Sad fact: All kids are brats. OK, fine, not all of them, just all the kids in non-fast-food restaurants, malls, museums, grocery stores...you get the idea. But you know why the little suckers are so bratty, don't you? It's because they don't come with instruction manuals -- that is, until now. To help all you frustrated and, let's face it, somewhat child-uneducated parents, Nannies Deb and Stella, two of the miracle workers from FOX's Nanny 911 and authors of a new book of the same name, are coming to the Sunset Hills Borders (10990 Sunset Hills Plaza; 314-909-0300) at 7 p.m. Too much SpongeBob, not enough teeth-brushing? The nannies can make some recommendations. Has the "no" phase gone on for ten years or better? Let the experts show you the way. And don't even worry about the thousands of dollars that this help is worth -- because the nannies are offering it for under $20 (for the book; the event is free). Yay!
Thursday, June 16
After a wonderful meal at, let's say, Harvest (1059 South Big Bend Boulevard, Richmond Heights; 314-645-3522), often you and your favorite dining companion just can't agree on a dessert to share. See, he's something of a chocolate freak, and you definitely like the cocoa, but you also enjoy mixing it up. Well, now Harvest is making these heavy -- and sometimes argument-inducing -- post-meal decisions easier with its free brioche bread pudding on Sweet-Tooth Thursdays. All you have to do is order any entrée, and the pudding is on the house! Even the likes of Mr. Chocolate will have a difficult time arguing with free -- and that means dessert victory is yours (at least until the end of August, when the promotion is over).
Friday, June 17
Art openings are the perfect place to wear your most chi-chi of outfits. One is almost expected to dress stylishly, which in Mr. Night's vocabulary basically means "no coffee stains on T-shirt." But even that dirty bastard is digging into the wardrobe for something nice to wear to Jason Wednesday Miller and Mike Schuh's new show at Fort Gondo Compound for the Arts (3151 Cherokee Street; 314-772-3628), Fashioning. After all, the show is about the messages contained in fashion media, so it might be a good idea to be fashion conscious. Miller and Schuh both address concepts of identity, values and fear by appropriating images from fashion magazines and incorporating them into their respective works. Miller physically appropriates the images, cutting out models and installing them in his drawings, while Schuh goes into the fashion world more directly, altering the models by adding paint, packing tape and Styrofoam peanuts to the images of the beautiful people. Hmm, perhaps Mr. Night should wear his bubble wrap chaps and matching hat. Look for him hovering around the refreshment table at the opening reception, from 6 to 9 p.m.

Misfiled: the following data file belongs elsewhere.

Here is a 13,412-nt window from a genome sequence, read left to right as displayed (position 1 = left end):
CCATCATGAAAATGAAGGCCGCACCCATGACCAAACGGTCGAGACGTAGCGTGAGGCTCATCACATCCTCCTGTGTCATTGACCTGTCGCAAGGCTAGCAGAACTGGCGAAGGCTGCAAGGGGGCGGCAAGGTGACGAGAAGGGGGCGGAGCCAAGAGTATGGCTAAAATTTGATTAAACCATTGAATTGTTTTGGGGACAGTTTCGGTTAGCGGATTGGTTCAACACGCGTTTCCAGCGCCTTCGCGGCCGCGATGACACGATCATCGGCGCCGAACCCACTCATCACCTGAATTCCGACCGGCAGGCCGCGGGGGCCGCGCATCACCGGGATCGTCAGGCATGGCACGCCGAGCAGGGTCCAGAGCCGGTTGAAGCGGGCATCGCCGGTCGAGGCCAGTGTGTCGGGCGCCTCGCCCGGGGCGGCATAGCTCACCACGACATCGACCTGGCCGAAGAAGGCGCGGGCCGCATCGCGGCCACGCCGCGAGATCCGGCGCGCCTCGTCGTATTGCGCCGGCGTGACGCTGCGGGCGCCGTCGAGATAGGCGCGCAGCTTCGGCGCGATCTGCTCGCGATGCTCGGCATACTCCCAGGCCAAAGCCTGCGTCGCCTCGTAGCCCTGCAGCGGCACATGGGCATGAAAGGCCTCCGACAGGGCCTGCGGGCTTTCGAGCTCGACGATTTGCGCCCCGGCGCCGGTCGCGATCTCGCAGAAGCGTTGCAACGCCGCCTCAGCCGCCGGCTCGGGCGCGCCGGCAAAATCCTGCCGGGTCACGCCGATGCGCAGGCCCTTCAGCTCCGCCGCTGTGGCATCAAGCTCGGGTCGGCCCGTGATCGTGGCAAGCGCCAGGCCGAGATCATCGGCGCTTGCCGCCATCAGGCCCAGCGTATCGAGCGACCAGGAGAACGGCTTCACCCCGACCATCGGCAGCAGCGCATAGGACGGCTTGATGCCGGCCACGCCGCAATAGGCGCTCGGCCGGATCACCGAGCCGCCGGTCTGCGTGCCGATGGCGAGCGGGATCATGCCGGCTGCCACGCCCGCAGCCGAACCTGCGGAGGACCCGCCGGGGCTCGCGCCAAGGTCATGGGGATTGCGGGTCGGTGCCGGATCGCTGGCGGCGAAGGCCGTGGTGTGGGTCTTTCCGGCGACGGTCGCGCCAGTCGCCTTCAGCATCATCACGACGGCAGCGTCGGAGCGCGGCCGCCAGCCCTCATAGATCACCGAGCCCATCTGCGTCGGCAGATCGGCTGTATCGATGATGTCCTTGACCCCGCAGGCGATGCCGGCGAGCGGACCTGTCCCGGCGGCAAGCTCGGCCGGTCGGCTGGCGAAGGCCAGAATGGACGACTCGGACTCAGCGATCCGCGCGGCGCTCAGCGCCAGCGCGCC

Saturday, June 18
It seems that every time we turn around, someone has penned a new book about another fantastic building in St. Louis. From the Chase Park Plaza to Crown Candy Kitchen, all of our special places are getting some much-deserved special treatment. Maybe this movement has been spawned by all the remembering and looking back of 2004, or maybe it's just about time. Now the Casa Loma Ballroom is getting a little love by way of ink, and you can learn more about south city's treasured ballroom and its "floating" dance floor when David Lossos, author of The Casa Loma Ballroom, signs copies of his new book from 2 to 4 p.m. at the Florissant Barnes & Noble Booksellers (13995 New Halls Ferry Road; 314-830-3550). If you haven't been to the ballroom, maybe the book will prompt you to make a point of it. You know, Tennessee Williams wrote about it in The Glass Menagerie. Romantic, huh?
Sunday, June 19
If you think cartoons nowadays are weak, for the most part, you're right: They can be absolutely painful. One of the few animated bright spots is Arthur Read, of Arthur, and his sweet moral lessons about sharing and understanding and stuff like that. Hang out in the same spaces as the lovable aardvark at the Arthur's World exhibit, which opens Saturday, June 18, at the Magic House (516 South Kirkwood Road, Kirkwood; 314-822-8900 or www.magichouse.org). Visit the town library, pretend to eat breakfast in the Read family kitchen, and make-believe you're the infamous Buster Baxter hanging out with Arthur. Admission to the exhibit is free with regular Magic House admission ($6.50 -- but free for dads on Father's Day), and the house is open from 11 a.m. to 5:30 p.m. on Sunday.
Monday, June 20
Frederick's Music Lounge (4454 Chippewa Street; 314-351-5711) is, as the name implies, a place where one goes to enjoy music. While lounging. But on Mondays, Fred's forgoes music for the luminous art of cinema, usually in the form of pop-culture movies such as Star Wars or South Park. This evening, Fred's adds musical peanut butter to the cinematic chocolate to create a new confection for your delectation: the Ice Capades Film and Video Tour. A program of narrative shorts, documentaries and experimental films (what were once called "art movies") screens in the friendly confines, with musical interludes provided by Chicago's Velvetron and our homegrown Highway Matrons. As always, the program is free, and as ever, you're pretty much guaranteed to have a good time. The crowd at Fred's is one of the nicest in town, and the bar is in arm's reach from any corner of the room. What more can you want on a Monday night?